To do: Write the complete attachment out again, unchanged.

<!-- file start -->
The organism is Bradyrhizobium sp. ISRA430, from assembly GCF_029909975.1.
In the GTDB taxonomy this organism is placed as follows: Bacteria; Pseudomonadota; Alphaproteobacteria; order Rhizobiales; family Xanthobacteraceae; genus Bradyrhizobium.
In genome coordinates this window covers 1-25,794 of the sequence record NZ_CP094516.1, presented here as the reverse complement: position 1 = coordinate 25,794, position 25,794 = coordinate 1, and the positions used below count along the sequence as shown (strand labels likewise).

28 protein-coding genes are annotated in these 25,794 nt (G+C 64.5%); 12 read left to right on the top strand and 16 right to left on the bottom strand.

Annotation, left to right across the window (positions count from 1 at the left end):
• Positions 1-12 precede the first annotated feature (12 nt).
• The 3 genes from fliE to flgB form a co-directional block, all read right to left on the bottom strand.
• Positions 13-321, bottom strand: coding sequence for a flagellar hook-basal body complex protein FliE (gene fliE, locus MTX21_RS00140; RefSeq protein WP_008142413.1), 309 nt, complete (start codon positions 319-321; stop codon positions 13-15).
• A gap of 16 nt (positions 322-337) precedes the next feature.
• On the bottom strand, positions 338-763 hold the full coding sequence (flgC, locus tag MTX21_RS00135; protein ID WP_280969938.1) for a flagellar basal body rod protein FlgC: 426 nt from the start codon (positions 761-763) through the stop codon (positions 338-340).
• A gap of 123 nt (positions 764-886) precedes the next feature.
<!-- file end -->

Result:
The organism is Bradyrhizobium sp. ISRA430, from assembly GCF_029909975.1.
In the GTDB taxonomy this organism is placed as follows: Bacteria; Pseudomonadota; Alphaproteobacteria; order Rhizobiales; family Xanthobacteraceae; genus Bradyrhizobium.
In genome coordinates this window covers 1-25,794 of the sequence record NZ_CP094516.1, presented here as the reverse complement: position 1 = coordinate 25,794, position 25,794 = coordinate 1, and the positions used below count along the sequence as shown (strand labels likewise).

28 protein-coding genes are annotated in these 25,794 nt (G+C 64.5%); 12 read left to right on the top strand and 16 right to left on the bottom strand.

Annotation, left to right across the window (positions count from 1 at the left end):
• Positions 1-12 precede the first annotated feature (12 nt).
• The 3 genes from fliE to flgB form a co-directional block, all read right to left on the bottom strand.
• Positions 13-321, bottom strand: coding sequence for a flagellar hook-basal body complex protein FliE (gene fliE, locus MTX21_RS00140; RefSeq protein WP_008142413.1), 309 nt, complete (start codon positions 319-321; stop codon positions 13-15).
• A gap of 16 nt (positions 322-337) precedes the next feature.
• On the bottom strand, positions 338-763 hold the full coding sequence (flgC, locus tag MTX21_RS00135; protein ID WP_280969938.1) for a flagellar basal body rod protein FlgC: 426 nt from the start codon (positions 761-763) through the stop codon (positions 338-340).
• A gap of 123 nt (positions 764-886) precedes the next feature.